Farmer Discovers Four Giant 'Ancient Armadillo' Glyptodont Shells In Dried-Out Riverbed
The largest of the shells is about the size of a Volkswagen Beetle.
The shells were discovered in a dried-out riverbed near the Argentine capital of Buenos Aires and then investigated by the Institute of Archaeological and Palaeontological Investigations of the Pampa Quaternary. Catchy title, eh?
Scientists from the institute will now spend the next week digging out the shells to get a better look at them and find out as much as possible.
Pablo Messineo, one of the archaeologists, said the strange discovery was made by Juan de Dios Sota, a farmer who was taking his cows out for a graze when he spotted the shapes of the shells.
He quickly established that they weren't any ordinary animal, and alerted the scientists, who arrived in short order.
Messineo explained: "We went there expecting to find two glyptodonts when the excavation started and then two more were found!
"It is the first time there have been four animals like this in the same site. Most of them were facing the same direction, like they were walking towards something."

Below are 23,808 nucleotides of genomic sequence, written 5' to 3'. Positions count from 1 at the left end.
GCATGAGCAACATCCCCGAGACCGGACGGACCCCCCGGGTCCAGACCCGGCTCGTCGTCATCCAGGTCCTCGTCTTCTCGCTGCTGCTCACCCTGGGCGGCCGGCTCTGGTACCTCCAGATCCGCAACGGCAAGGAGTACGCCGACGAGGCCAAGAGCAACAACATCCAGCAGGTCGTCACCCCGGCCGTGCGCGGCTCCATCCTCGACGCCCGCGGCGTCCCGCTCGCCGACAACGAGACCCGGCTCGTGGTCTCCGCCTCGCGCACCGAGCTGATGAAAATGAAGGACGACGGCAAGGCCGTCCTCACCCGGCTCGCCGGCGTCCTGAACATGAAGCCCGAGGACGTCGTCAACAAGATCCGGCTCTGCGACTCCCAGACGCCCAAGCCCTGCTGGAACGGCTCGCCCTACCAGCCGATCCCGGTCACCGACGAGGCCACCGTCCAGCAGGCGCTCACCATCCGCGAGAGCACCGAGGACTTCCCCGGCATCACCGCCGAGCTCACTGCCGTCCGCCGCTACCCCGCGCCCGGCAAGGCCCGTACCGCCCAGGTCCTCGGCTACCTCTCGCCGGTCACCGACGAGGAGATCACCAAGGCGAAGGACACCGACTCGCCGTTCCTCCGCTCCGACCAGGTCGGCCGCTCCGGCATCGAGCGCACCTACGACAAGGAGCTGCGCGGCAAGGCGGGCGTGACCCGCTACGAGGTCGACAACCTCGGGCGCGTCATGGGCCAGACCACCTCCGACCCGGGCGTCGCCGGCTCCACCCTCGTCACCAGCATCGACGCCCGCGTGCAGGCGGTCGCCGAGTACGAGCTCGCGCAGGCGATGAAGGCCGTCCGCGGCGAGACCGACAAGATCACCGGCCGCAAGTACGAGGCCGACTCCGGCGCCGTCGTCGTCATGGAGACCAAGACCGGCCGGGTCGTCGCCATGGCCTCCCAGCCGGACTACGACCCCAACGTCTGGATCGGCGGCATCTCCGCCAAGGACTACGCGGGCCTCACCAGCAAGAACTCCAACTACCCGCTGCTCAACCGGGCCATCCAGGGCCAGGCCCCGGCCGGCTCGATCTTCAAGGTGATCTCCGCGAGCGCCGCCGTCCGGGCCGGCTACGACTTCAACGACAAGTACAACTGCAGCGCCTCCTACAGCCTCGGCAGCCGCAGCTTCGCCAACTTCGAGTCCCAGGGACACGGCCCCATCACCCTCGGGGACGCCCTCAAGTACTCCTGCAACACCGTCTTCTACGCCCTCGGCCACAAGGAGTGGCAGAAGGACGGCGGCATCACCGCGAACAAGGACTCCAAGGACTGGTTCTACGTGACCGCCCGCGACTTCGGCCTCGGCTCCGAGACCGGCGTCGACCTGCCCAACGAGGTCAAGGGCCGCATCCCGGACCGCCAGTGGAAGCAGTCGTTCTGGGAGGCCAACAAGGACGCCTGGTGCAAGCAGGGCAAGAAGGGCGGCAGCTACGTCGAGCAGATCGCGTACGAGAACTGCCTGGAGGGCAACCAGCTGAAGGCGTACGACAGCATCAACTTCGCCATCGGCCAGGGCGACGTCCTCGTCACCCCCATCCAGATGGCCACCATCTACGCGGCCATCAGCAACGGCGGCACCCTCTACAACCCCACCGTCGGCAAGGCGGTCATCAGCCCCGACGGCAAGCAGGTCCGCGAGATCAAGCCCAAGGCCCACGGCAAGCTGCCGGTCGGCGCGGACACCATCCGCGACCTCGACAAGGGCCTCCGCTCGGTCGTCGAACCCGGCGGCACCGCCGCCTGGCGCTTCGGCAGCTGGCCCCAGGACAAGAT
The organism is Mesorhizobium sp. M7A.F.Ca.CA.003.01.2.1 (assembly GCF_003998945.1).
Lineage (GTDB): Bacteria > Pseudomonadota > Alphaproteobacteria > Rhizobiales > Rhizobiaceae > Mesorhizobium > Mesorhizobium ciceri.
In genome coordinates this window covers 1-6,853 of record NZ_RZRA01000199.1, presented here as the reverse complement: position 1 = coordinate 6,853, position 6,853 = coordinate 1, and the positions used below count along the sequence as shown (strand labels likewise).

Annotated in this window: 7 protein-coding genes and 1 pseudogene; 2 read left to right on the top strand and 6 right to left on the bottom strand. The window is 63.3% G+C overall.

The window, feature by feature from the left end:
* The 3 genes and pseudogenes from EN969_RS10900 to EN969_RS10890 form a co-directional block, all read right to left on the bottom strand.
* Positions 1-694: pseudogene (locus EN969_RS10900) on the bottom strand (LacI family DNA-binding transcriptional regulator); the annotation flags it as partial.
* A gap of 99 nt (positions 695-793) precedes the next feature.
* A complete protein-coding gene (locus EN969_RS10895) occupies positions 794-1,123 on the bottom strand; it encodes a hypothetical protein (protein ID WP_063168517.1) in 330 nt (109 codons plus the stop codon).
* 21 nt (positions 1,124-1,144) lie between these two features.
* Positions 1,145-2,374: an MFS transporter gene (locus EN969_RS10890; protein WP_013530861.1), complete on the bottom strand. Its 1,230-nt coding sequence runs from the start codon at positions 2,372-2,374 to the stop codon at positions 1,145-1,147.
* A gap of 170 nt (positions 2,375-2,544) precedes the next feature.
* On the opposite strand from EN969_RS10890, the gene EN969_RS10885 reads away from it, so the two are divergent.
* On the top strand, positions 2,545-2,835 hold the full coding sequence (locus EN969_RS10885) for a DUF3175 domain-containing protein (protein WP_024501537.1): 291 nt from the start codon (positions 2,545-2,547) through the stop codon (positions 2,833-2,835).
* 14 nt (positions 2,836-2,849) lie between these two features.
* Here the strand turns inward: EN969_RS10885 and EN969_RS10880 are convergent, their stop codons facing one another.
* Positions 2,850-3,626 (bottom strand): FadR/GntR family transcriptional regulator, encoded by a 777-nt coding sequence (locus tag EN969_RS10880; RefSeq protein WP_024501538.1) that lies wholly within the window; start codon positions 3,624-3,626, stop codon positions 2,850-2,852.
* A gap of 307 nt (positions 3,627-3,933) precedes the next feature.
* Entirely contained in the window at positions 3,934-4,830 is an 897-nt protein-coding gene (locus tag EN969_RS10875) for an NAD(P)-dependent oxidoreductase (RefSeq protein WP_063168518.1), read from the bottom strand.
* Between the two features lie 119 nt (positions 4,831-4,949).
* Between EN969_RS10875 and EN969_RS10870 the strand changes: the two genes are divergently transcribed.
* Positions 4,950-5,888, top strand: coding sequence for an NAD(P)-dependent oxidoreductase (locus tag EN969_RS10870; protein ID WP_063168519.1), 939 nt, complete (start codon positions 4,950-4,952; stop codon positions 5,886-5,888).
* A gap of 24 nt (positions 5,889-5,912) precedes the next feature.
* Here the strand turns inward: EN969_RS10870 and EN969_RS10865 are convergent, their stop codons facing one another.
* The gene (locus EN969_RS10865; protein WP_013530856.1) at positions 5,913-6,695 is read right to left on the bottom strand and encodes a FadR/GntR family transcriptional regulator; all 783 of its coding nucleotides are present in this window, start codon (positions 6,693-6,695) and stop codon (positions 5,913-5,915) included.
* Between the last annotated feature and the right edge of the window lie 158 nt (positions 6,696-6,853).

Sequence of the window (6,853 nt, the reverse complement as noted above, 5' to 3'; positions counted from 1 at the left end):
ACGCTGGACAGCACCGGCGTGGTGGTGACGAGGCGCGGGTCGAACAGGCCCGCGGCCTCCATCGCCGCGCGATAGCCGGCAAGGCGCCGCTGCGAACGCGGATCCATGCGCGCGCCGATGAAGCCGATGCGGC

These four appear to be a group comprising two adults and two young animals.
Tests will be performed to attempt to establish how old they are, what sex they were, and - potentially - how they died.
At this stage, it is believed they are roughly 20,000 years old.
They'll have to be extracted using a digger, because the shells are so heavy.
This isn't the first time in recent years that Glyptodont shells have been turned up unexpectedly in Argentina.
Another shell belonging to one of the long-extinct mammals was discovered in Argentina in October last year, as well as yet another four years ago.
Despite those recent discoveries, these shells remarkably rare. Near complete shells - or carapaces as they're known - are not found very often.
So, what exactly were Glyptodonts?
Well, they were like gigantic armadillos that were, at one stage, found all across Latin America, having developed about 20 million years ago.
Much like their descendants these days, they possessed a large, tough shell that protected them from all sorts of dangers.
The use of the word 'gigantic' in this case isn't an exaggeration.
Glyptodonts could grow to around the size of a car, reaching as much as 10 feet long.
Imagine a 10-foot-long armadillo. It's a damn shame they no longer exist, because they sound absolutely badass.
Fear not, though. The creatures were gentle giants, and were completely herbivorous.
Unfortunately, it is thought that they bit the dust at the start of the last ice age.
Their shells were made of bone and could weigh as much as 1,100lbs (500kg), which is about 20 percent of their overall body weight.
Featured Image Credit: CEN